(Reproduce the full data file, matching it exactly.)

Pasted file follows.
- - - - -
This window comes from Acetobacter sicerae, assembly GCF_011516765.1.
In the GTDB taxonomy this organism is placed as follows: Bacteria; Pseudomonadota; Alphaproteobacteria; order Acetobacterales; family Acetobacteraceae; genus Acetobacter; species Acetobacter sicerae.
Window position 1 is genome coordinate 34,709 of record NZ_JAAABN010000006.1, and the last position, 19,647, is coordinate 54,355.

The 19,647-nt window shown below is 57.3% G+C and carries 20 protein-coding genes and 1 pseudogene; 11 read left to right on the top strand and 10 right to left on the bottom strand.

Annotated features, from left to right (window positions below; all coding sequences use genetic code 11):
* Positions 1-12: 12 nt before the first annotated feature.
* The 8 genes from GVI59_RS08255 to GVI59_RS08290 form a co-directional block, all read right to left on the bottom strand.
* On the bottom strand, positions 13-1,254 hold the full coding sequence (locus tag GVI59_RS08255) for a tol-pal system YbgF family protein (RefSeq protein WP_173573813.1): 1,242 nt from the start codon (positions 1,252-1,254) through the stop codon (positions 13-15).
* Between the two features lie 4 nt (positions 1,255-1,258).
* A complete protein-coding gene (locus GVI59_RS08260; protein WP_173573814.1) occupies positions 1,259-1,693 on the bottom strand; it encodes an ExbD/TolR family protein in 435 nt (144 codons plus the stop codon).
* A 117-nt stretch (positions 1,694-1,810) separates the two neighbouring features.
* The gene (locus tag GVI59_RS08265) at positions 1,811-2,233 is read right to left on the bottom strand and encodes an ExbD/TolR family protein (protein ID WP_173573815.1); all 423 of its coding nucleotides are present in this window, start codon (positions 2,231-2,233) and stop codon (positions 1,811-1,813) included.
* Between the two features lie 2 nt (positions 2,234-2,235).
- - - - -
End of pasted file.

This window comes from Acetobacter sicerae, assembly GCF_011516765.1.
In the GTDB taxonomy this organism is placed as follows: Bacteria; Pseudomonadota; Alphaproteobacteria; order Acetobacterales; family Acetobacteraceae; genus Acetobacter; species Acetobacter sicerae.
Window position 1 is genome coordinate 34,709 of record NZ_JAAABN010000006.1, and the last position, 19,647, is coordinate 54,355.

The 19,647-nt window shown below is 57.3% G+C and carries 20 protein-coding genes and 1 pseudogene; 11 read left to right on the top strand and 10 right to left on the bottom strand.

Annotated features, from left to right (window positions below; all coding sequences use genetic code 11):
* Positions 1-12: 12 nt before the first annotated feature.
* The 8 genes from GVI59_RS08255 to GVI59_RS08290 form a co-directional block, all read right to left on the bottom strand.
* On the bottom strand, positions 13-1,254 hold the full coding sequence (locus tag GVI59_RS08255) for a tol-pal system YbgF family protein (RefSeq protein WP_173573813.1): 1,242 nt from the start codon (positions 1,252-1,254) through the stop codon (positions 13-15).
* Between the two features lie 4 nt (positions 1,255-1,258).
* A complete protein-coding gene (locus GVI59_RS08260; protein WP_173573814.1) occupies positions 1,259-1,693 on the bottom strand; it encodes an ExbD/TolR family protein in 435 nt (144 codons plus the stop codon).
* A 117-nt stretch (positions 1,694-1,810) separates the two neighbouring features.
* The gene (locus tag GVI59_RS08265) at positions 1,811-2,233 is read right to left on the bottom strand and encodes an ExbD/TolR family protein (protein ID WP_173573815.1); all 423 of its coding nucleotides are present in this window, start codon (positions 2,231-2,233) and stop codon (positions 1,811-1,813) included.
* Between the two features lie 2 nt (positions 2,234-2,235).